The title refers to two recent books: What Would the Founders Say, by Larry Schweikart and Back on the Road to Serfdom: The Resurgence of Statism, edited by Thomas E. Woods, Jr. On the surface, these are very different books that treat distinct topics in unlike styles. Schweikart identifies ten fundamental questions concerning the role of government – ranging from “Should the government stimulate the economy and otherwise ensure full employment?” to “Should…governments…have the authority to regulate gun ownership?” He then presents ten essays, each addressed to one question, in which he strives to explain how he believes the Founders would have answered the question. He does this by meticulously consulting original sources (of course including America’s founding documents: the Declaration of Independence, the Constitution and the Federalist Papers), but also pamphlets, letters and newspaper articles penned by the Founders. His findings are neatly encapsulated in these paragraphs from his final summary chapter.
It should be apparent from what the Founders said and how they acted that such current practices as bailing out banks and auto companies, having the federal government dictate diet and health practices, requiring the government to provide jobs, and sending the nation spiraling into astronomical levels of debt would all be anathema to them. Many modern government “functions” are so outrageously outside the powers that the founders permitted the government to have that, faced with modern society, they would certainly be revolutionaries, burning the whole structure down to start anew. In such a case, a new bill of rights would likely be double its current size, and deeper in specificity and the limitations on the power of the federal government would almost certainly be vastly expanded.
Jefferson wrote in the Declaration that “whenever any Form of Government becomes destructive of these ends, it is the Right of the People to alter or abolish it, and to institute new Government.” Opposing tyranny and despotism are not only man’s right, Jefferson concluded, but it was “their duty, to throw off such government, and to provide new Guards for their future security.” The current administration and those in Congress today seldom refer to the Founders, and with good reason. The Founders would have utterly rejected their attitudes and direction.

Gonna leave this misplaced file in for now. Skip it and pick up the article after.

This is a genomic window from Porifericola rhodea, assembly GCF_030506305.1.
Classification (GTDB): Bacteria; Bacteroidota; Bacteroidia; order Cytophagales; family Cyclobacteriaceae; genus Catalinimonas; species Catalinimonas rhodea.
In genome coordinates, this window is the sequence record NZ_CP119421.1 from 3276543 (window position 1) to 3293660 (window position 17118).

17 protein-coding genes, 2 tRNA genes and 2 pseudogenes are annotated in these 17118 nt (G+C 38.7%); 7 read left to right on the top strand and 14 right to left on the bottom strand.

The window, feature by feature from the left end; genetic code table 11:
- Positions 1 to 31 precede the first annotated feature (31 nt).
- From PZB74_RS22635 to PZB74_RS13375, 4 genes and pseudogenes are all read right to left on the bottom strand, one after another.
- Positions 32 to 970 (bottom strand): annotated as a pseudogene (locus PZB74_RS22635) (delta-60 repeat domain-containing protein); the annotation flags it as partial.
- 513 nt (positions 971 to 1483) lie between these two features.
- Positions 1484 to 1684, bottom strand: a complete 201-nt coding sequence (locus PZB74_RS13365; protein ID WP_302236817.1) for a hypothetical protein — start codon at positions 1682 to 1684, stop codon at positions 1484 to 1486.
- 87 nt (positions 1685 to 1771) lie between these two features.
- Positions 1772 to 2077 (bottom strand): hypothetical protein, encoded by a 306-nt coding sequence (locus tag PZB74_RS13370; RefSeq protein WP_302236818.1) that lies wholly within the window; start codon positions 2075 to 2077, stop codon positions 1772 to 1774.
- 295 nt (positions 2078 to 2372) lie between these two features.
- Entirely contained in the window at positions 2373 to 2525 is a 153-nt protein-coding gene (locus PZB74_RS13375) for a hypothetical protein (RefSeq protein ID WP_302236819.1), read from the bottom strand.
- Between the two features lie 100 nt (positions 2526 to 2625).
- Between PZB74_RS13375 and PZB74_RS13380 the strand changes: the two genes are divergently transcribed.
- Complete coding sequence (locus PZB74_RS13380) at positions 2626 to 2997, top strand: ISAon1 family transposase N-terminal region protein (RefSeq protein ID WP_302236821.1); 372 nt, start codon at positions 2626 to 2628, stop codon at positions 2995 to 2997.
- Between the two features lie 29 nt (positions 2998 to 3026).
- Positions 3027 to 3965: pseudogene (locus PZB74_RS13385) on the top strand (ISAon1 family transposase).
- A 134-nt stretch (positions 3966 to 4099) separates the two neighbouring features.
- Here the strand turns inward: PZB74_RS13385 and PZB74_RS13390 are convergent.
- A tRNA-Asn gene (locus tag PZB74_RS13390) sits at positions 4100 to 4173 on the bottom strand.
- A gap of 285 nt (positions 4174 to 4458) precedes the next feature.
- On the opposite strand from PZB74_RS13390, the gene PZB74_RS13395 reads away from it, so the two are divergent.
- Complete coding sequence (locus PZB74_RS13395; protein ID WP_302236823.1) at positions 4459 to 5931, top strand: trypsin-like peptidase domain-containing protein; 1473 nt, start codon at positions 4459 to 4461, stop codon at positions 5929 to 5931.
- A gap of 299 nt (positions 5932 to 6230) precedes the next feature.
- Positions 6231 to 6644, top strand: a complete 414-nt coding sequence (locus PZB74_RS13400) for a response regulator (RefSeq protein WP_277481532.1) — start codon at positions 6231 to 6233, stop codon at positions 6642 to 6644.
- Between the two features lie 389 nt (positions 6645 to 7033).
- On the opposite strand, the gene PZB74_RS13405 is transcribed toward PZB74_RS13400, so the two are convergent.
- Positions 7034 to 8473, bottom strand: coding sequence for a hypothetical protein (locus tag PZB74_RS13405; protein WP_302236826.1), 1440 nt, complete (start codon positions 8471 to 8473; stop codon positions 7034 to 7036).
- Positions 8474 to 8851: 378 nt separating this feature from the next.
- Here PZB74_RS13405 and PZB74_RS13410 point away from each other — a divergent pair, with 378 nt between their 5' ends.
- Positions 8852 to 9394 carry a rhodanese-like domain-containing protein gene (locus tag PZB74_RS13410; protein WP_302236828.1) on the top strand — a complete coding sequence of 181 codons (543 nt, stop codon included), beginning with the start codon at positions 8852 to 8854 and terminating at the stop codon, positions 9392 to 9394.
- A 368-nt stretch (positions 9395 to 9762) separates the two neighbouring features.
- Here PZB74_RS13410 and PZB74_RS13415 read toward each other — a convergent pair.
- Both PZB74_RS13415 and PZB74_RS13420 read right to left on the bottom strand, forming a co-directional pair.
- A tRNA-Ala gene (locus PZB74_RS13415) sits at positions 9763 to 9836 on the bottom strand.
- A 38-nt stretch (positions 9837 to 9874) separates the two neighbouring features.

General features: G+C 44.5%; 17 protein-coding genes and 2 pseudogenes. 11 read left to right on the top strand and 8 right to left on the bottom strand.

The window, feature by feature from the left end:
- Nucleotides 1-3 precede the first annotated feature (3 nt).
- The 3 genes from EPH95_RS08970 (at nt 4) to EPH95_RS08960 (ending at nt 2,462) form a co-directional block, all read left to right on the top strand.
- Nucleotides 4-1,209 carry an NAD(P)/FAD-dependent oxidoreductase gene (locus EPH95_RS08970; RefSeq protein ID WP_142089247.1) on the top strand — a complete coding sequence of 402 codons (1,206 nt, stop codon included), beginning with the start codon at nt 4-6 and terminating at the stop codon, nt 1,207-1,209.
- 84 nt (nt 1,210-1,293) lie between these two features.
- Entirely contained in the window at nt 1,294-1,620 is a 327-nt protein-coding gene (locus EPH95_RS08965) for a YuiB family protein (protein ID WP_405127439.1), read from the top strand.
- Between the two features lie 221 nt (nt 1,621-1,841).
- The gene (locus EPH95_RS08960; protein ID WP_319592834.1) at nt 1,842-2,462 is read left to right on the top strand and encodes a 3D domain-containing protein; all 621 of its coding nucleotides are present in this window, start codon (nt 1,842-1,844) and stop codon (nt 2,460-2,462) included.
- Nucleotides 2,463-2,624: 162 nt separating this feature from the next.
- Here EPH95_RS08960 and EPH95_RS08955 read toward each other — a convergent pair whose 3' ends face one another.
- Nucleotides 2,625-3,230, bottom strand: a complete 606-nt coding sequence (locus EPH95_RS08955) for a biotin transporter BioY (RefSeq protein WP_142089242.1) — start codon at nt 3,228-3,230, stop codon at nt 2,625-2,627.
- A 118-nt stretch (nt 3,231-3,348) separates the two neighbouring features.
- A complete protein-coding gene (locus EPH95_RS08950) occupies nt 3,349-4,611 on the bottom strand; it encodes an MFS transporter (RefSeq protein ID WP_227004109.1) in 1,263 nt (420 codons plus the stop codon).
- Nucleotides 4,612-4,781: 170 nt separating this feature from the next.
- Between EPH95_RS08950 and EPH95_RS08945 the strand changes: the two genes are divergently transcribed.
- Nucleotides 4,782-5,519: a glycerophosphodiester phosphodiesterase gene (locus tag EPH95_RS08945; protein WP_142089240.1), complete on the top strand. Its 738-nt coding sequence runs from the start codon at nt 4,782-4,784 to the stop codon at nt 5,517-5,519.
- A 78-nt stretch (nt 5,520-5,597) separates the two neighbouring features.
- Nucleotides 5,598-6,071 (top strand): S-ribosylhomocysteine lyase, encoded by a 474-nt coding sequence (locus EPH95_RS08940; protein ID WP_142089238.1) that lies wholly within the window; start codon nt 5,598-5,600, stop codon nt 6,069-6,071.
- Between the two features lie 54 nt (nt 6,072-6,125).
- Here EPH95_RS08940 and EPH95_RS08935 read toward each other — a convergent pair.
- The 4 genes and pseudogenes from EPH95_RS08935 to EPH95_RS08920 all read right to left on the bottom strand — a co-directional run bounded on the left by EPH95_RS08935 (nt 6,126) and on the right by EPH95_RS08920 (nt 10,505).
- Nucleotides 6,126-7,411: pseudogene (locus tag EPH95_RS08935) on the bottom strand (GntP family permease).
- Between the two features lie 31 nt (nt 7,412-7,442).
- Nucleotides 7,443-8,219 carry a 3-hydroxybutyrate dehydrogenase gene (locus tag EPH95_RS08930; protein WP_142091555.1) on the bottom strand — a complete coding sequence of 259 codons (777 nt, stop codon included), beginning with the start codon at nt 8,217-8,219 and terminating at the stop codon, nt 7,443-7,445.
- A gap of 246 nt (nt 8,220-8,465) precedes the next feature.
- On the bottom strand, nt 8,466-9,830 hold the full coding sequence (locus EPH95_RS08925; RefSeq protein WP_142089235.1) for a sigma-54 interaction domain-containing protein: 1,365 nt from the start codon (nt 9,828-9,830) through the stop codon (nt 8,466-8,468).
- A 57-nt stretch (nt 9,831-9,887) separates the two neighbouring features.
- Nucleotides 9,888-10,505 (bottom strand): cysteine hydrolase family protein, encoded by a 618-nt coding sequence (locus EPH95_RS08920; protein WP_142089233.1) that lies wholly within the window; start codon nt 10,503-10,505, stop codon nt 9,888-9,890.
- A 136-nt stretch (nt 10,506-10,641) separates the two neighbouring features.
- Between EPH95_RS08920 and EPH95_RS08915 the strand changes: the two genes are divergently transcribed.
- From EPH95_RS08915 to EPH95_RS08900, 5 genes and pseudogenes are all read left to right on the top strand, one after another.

What can we learn from the Founders, even when “our” problems weren’t “their” problems? A great deal. They operated on a set of principles that, like mathematics, was applicable in almost any situation, and across time. It is the genius of the Constitution that it provided flexibility to adapt to almost any modern problem, while at the same time containing the overall imperative of reducing or limiting the power of the national government and placing power in the hands of the people. Not surprisingly, virtually none of the modern Left – save when it comes to certain civil rights – ever refers to the Constitution. To them, it is a stumbling block, an impediment. To the Left, the Constitution must be overcome, flanked or ignored. When Martin Luther King Jr. led civil rights marchers in singing “We Shall Overcome,” he meant that they would overcome the barriers that denied them their constitutional rights. When modern leftists employ the phrase, they mean “We Shall Overcome the Constitution”! A better solution to the nation’s problems would be overcoming the Left and its deviant, perverse, and, yes, sinister ideas, once and for all.
Woods’ book also contains ten essays, but each by a different author. The essays treat the origins, development and consequences of massively expanded government in our so-called mixed economy. Topics treated include: protectionism, entrepreneurship (its practice and its vilification), crony capitalism, class warfare and cultural collapse. Whereas single authorship in Schweikart’s book leads, not surprisingly, to an enviable consistency in the content and style of the essays, the varied authorship in Woods’ book results in markedly different styles, organization and effectiveness. However, the ultimate conclusions are remarkably similar to Schweikart’s. Here are the telling passages from Woods’ introductory chapter:
The unifying theme of this book, though, is the brute fact that a shift toward statism is indeed occurring, and that it will not end happily. History is littered with foreign and domestic crises that became pretexts for the expansion of government power, and the present instance appears to be no exception.